Shelter for those who served: 1946
Many of those who had come to Seattle to build ships and bombers during World War II wanted to remain here. But they had great difficulties finding affordable beds at war’s end.
Special to The Seattle Times
IN “SEATTLE TRANSFORMED,” the last of his three-volume history of Seattle in the 20th century, Richard C. Berner gives his scholarly summary of the housing crisis that greeted “the freshly discharged veterans” of World War II. The retired University of Washington archivist explains that Seattle’s dire straits in 1945 were built (or rather not built) upon the war’s own shortages. Many of the thousands who had earlier come to Seattle to build ships and bombers had great difficulties finding affordable beds.
Despite those discomforts, at war’s end most of these “visitors” wanted to stay in Seattle or in the charmed land that surrounds it. Of the 5,352 families questioned by the Seattle Housing Authority, 4,841 answered that they wanted to make this their permanent home. However, there was little help to fill the need for affordable housing. When the War Production Board lifted restrictions on construction materials, developers quickly purchased the released bounty, directing it for the more lucrative construction of commercial structures and upscale housing, of which these uniform huts at Union Bay Village are not examples.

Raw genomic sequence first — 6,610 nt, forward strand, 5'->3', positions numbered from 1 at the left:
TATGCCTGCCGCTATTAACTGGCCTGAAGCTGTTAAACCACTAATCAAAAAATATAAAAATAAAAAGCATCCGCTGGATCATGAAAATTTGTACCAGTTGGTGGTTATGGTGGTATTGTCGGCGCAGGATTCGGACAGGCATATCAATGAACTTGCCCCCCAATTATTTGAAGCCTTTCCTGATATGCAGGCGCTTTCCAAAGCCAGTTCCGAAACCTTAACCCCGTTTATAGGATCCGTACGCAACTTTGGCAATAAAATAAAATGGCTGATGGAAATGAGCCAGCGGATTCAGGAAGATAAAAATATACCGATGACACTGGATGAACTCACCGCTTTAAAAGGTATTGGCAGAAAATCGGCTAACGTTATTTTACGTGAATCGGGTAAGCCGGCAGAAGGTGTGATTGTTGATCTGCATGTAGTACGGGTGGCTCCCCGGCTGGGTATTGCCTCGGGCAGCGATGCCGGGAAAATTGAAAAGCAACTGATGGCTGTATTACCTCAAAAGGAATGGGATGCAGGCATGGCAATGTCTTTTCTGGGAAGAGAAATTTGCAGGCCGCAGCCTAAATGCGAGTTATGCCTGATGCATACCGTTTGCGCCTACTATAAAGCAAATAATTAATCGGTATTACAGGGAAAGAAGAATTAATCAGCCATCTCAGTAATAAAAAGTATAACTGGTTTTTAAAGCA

For every patriotic reason imaginable, married veterans in pursuit of an education also needed to be sheltered. Here in 1946 the solution for at least a few of them and their families came — to embrace the pun — as fallout from Hanford and Richland, where these nifty quarters were first constructed for those who built the first atomic bombs without fully understanding what they were doing.
The lucky vets at Union Bay Village knew what they were doing. However, even with their $90 monthly GI-Bill and cheap rents, they still needed extra part-time work to raise their families. At night they studied — here in the “Ravenna lowlands” near the north shore of Lake Washington’s Union Bay until 1981 when the village was razed for another designed community — Laurel Village — with spiffier quarters but also still with controlled rents, late-night study and insistent children.
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